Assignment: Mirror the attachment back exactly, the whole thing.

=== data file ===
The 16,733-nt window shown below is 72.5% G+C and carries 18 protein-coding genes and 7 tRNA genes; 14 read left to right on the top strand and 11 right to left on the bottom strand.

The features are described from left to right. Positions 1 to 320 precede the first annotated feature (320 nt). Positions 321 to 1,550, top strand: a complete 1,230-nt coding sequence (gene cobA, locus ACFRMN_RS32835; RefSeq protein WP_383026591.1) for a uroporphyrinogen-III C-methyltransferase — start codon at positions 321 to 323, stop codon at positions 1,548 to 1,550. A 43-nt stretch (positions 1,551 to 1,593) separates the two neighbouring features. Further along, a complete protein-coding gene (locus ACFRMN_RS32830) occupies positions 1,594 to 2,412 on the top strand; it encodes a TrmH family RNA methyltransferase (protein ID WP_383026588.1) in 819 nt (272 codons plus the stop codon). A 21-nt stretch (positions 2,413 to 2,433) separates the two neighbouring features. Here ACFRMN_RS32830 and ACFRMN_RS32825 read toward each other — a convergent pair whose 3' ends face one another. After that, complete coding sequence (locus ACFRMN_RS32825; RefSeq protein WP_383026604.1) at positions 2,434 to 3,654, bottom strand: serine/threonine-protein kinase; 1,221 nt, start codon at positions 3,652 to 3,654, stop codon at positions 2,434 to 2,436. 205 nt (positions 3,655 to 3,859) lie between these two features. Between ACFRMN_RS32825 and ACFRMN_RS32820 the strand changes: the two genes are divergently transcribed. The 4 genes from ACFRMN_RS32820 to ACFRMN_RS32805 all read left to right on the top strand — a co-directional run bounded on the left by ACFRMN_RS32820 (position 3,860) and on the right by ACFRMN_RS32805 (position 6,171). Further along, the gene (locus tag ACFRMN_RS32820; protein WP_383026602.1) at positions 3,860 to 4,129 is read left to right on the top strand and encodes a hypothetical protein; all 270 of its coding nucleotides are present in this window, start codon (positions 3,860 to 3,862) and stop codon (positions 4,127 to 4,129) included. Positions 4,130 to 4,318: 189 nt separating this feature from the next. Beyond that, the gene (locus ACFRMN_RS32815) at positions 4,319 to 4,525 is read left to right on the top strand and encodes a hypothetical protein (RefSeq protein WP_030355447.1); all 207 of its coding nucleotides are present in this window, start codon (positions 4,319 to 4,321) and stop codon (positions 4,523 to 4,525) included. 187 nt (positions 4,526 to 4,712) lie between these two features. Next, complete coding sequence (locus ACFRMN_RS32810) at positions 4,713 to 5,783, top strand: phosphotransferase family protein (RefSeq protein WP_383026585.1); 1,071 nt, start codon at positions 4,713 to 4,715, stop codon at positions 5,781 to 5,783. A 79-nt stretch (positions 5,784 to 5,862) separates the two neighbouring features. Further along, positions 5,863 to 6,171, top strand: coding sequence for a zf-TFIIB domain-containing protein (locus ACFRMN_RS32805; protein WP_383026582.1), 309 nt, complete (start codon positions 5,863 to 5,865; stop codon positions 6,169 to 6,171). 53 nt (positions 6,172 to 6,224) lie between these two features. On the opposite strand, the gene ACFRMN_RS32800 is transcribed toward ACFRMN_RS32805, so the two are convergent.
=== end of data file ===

The 16,733-nt window shown below is 72.5% G+C and carries 18 protein-coding genes and 7 tRNA genes; 14 read left to right on the top strand and 11 right to left on the bottom strand.

The features are described from left to right. Positions 1 to 320 precede the first annotated feature (320 nt). Positions 321 to 1,550, top strand: a complete 1,230-nt coding sequence (gene cobA, locus ACFRMN_RS32835; RefSeq protein WP_383026591.1) for a uroporphyrinogen-III C-methyltransferase — start codon at positions 321 to 323, stop codon at positions 1,548 to 1,550. A 43-nt stretch (positions 1,551 to 1,593) separates the two neighbouring features. Further along, a complete protein-coding gene (locus ACFRMN_RS32830) occupies positions 1,594 to 2,412 on the top strand; it encodes a TrmH family RNA methyltransferase (protein ID WP_383026588.1) in 819 nt (272 codons plus the stop codon). A 21-nt stretch (positions 2,413 to 2,433) separates the two neighbouring features. Here ACFRMN_RS32830 and ACFRMN_RS32825 read toward each other — a convergent pair whose 3' ends face one another. After that, complete coding sequence (locus ACFRMN_RS32825; RefSeq protein WP_383026604.1) at positions 2,434 to 3,654, bottom strand: serine/threonine-protein kinase; 1,221 nt, start codon at positions 3,652 to 3,654, stop codon at positions 2,434 to 2,436. 205 nt (positions 3,655 to 3,859) lie between these two features. Between ACFRMN_RS32825 and ACFRMN_RS32820 the strand changes: the two genes are divergently transcribed. The 4 genes from ACFRMN_RS32820 to ACFRMN_RS32805 all read left to right on the top strand — a co-directional run bounded on the left by ACFRMN_RS32820 (position 3,860) and on the right by ACFRMN_RS32805 (position 6,171). Further along, the gene (locus tag ACFRMN_RS32820; protein WP_383026602.1) at positions 3,860 to 4,129 is read left to right on the top strand and encodes a hypothetical protein; all 270 of its coding nucleotides are present in this window, start codon (positions 3,860 to 3,862) and stop codon (positions 4,127 to 4,129) included. Positions 4,130 to 4,318: 189 nt separating this feature from the next. Beyond that, the gene (locus ACFRMN_RS32815) at positions 4,319 to 4,525 is read left to right on the top strand and encodes a hypothetical protein (RefSeq protein WP_030355447.1); all 207 of its coding nucleotides are present in this window, start codon (positions 4,319 to 4,321) and stop codon (positions 4,523 to 4,525) included. 187 nt (positions 4,526 to 4,712) lie between these two features. Next, complete coding sequence (locus ACFRMN_RS32810) at positions 4,713 to 5,783, top strand: phosphotransferase family protein (RefSeq protein WP_383026585.1); 1,071 nt, start codon at positions 4,713 to 4,715, stop codon at positions 5,781 to 5,783. A 79-nt stretch (positions 5,784 to 5,862) separates the two neighbouring features. Further along, positions 5,863 to 6,171, top strand: coding sequence for a zf-TFIIB domain-containing protein (locus ACFRMN_RS32805; protein WP_383026582.1), 309 nt, complete (start codon positions 5,863 to 5,865; stop codon positions 6,169 to 6,171). 53 nt (positions 6,172 to 6,224) lie between these two features. On the opposite strand, the gene ACFRMN_RS32800 is transcribed toward ACFRMN_RS32805, so the two are convergent.